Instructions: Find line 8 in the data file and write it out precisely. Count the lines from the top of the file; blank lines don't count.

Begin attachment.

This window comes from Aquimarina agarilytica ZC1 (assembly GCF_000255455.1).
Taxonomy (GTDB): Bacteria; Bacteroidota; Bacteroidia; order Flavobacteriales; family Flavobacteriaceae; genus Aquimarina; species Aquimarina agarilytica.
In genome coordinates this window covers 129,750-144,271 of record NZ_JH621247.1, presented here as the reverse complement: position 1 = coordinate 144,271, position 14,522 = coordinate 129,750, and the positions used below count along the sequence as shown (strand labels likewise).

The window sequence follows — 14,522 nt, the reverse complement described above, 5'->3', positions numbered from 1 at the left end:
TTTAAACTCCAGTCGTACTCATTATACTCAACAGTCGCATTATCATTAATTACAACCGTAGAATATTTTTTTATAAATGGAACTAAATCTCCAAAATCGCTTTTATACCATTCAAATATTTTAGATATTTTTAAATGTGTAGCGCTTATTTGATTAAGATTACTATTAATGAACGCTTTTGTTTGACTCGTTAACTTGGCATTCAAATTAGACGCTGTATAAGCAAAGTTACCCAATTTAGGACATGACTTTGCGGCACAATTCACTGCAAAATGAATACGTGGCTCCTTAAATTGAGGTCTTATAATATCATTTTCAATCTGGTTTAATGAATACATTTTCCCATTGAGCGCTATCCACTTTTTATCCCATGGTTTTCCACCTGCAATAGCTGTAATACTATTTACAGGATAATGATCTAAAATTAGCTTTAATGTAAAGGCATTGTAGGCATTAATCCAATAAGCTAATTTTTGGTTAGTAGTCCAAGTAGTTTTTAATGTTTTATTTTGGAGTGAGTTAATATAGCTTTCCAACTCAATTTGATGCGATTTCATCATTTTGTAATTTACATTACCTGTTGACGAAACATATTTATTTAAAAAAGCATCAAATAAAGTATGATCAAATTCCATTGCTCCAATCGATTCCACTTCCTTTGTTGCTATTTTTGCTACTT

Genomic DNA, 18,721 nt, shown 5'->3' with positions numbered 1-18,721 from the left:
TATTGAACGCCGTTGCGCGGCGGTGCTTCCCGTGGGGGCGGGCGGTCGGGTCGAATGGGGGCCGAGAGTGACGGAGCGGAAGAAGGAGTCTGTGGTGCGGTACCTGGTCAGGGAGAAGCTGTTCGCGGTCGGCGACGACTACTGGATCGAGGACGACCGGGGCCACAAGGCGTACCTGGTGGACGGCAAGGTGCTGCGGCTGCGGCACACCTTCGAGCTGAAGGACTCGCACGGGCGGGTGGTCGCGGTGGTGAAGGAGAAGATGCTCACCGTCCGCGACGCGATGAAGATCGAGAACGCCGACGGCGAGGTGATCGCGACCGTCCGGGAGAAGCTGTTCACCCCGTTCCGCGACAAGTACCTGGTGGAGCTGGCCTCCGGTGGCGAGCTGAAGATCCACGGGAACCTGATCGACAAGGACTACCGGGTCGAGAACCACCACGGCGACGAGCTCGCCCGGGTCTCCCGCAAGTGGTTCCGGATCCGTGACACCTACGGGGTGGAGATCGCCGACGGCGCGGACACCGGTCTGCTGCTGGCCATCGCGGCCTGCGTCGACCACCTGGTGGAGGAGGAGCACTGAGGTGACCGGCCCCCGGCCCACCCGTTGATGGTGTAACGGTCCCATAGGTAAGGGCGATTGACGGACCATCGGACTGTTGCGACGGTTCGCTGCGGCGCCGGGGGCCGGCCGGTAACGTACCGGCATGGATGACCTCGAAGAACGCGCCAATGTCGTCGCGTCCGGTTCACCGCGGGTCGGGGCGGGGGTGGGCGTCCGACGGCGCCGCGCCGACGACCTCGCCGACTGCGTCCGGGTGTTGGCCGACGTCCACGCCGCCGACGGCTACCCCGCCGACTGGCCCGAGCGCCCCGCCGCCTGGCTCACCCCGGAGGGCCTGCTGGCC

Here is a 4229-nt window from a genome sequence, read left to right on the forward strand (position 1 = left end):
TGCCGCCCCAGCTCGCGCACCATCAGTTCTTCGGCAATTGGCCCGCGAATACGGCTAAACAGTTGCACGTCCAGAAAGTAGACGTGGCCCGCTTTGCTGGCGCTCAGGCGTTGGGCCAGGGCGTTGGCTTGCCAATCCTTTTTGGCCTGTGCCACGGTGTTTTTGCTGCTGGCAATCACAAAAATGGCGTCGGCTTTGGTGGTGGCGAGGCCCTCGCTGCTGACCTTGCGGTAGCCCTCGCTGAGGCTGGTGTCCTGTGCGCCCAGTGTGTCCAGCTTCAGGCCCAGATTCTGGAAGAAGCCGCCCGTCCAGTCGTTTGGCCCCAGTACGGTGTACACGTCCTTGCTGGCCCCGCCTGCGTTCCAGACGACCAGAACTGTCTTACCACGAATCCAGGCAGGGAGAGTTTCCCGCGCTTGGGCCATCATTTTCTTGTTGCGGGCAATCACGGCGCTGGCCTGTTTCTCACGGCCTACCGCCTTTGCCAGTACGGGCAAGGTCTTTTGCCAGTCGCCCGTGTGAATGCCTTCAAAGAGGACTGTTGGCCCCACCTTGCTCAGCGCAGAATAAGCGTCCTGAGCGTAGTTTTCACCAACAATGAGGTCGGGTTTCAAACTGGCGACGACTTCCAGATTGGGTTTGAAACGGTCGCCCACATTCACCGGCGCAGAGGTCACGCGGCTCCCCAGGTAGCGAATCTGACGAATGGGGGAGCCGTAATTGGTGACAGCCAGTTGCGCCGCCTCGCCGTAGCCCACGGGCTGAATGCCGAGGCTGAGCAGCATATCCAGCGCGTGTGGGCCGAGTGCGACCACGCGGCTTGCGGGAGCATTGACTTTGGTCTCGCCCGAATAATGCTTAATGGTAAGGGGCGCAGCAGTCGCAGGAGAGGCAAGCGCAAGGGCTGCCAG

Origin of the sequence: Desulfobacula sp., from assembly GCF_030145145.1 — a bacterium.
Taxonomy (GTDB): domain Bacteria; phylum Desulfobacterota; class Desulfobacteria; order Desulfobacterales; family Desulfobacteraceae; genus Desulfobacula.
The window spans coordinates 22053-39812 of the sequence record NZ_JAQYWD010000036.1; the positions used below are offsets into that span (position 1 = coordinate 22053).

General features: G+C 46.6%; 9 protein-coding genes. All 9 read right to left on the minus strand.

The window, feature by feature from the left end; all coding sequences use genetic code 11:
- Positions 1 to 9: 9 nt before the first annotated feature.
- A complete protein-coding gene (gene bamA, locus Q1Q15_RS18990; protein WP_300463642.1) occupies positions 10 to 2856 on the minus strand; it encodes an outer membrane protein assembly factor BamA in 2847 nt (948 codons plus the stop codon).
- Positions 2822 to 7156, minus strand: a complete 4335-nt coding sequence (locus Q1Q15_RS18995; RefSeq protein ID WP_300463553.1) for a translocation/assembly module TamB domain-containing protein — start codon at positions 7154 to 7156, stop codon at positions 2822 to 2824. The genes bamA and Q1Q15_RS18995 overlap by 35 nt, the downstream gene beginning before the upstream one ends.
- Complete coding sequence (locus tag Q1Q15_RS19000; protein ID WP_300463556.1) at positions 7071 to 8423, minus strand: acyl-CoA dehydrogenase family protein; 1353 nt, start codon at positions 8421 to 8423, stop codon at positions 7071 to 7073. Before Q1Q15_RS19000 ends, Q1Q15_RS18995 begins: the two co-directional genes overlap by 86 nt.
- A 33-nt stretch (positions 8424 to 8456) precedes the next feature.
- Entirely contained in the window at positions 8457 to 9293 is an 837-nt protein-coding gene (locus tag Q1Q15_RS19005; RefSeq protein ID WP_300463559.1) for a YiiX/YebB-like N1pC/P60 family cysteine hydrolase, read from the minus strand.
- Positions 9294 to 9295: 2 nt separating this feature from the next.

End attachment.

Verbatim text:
Here is a 4229-nt window from a genome sequence, read left to right on the forward strand (position 1 = left end):